4. WHY!

    WHY! New Member

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    Thank you for posting! I used to fancy Kenneth Williams when I was a very young teenager because he was that CAMP. I like being camp. :D
     
  5. The Cat's Mother

    The Cat's Mother Unmentionable

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    Hope you enjoy the sketches; I adored Ken when I was a little girl, especially in the 'Carry On' films. I wear my 'Ooh Matron!' t-shirt with pride.

    Apparently, 'camp' was originally the palare acronym 'KAMP' = 'Known As Male Prostitute'. Amazing what you find out once you start looking. I rather like 'zhoosh' for a hairdo. Sounds rather like the strange word Morrissey sings at the end of 'Christian Dior'. :D
     
  6. mozmic_dancer

    mozmic_dancer One of the Good Guys

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    Thank you, duckie.

    I feel my education in British comedy is now complete.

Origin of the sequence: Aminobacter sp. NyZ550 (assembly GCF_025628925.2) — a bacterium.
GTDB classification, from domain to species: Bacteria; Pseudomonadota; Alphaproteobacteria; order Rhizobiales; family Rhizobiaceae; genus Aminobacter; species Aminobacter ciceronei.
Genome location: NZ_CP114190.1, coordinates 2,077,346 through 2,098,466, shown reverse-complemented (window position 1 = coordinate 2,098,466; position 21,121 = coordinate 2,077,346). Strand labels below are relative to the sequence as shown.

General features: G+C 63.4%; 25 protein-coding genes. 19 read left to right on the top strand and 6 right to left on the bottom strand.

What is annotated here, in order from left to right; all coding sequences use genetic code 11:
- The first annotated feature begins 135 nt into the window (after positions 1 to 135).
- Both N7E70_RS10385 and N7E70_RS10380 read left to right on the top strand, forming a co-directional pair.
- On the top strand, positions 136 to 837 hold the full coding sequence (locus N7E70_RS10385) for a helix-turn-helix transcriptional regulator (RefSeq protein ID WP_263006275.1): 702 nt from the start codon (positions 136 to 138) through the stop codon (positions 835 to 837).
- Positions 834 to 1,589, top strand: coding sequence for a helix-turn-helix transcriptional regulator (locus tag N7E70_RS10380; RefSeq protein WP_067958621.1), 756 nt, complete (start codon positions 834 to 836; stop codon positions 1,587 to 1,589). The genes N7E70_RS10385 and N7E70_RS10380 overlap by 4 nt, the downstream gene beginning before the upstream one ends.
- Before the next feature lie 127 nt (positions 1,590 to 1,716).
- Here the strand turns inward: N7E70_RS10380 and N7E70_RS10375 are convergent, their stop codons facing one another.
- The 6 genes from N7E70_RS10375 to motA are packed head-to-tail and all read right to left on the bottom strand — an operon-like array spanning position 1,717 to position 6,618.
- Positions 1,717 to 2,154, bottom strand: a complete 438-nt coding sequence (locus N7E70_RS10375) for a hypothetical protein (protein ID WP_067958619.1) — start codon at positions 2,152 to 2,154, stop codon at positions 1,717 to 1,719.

7. drdannyace

    drdannyace Junior Member

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    its not here but wasnt there actually an episode called "bona drag"?
     
  8. The Cat's Mother

    The Cat's Mother Unmentionable

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    I believe that to be the case but I'm afraid I don't have the track. I've just spotted another interesting ref on the scripted (not recorded above) outro of Bona Books:

    JULIAN: "It got printed in the end, but of course it never got into the best-seller list. As a matter of fact, it was remaindered on the day of publication but by then Sandy and me had moved on. We'd gone into the film business. We had a little lattie up an alley off Wardour Street. We called ourselves Bona Prods., and you wouldn't credit it but before we had time to turn round, that Mr. Horne had turned up again. Actually, we were pleased to see him as things had been a bit slack after our film Motor Cycle Au Pair Boy got panned by the critics."

    Motor Cycle Au Pair Boy being a Morrissey fansite title - although I'm not sure of the the nature of the link with Morrissey that inspired the site to be so named. Was it a bootleg or non-UK EP title or something? Anyone?
     
  9. drdannyace

    drdannyace Junior Member

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    there was a one-sided 12" promo of interesting drug that was scribed with
    said title ...
     
  10. drdannyace

    drdannyace Junior Member

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  11. drdannyace

    drdannyace Junior Member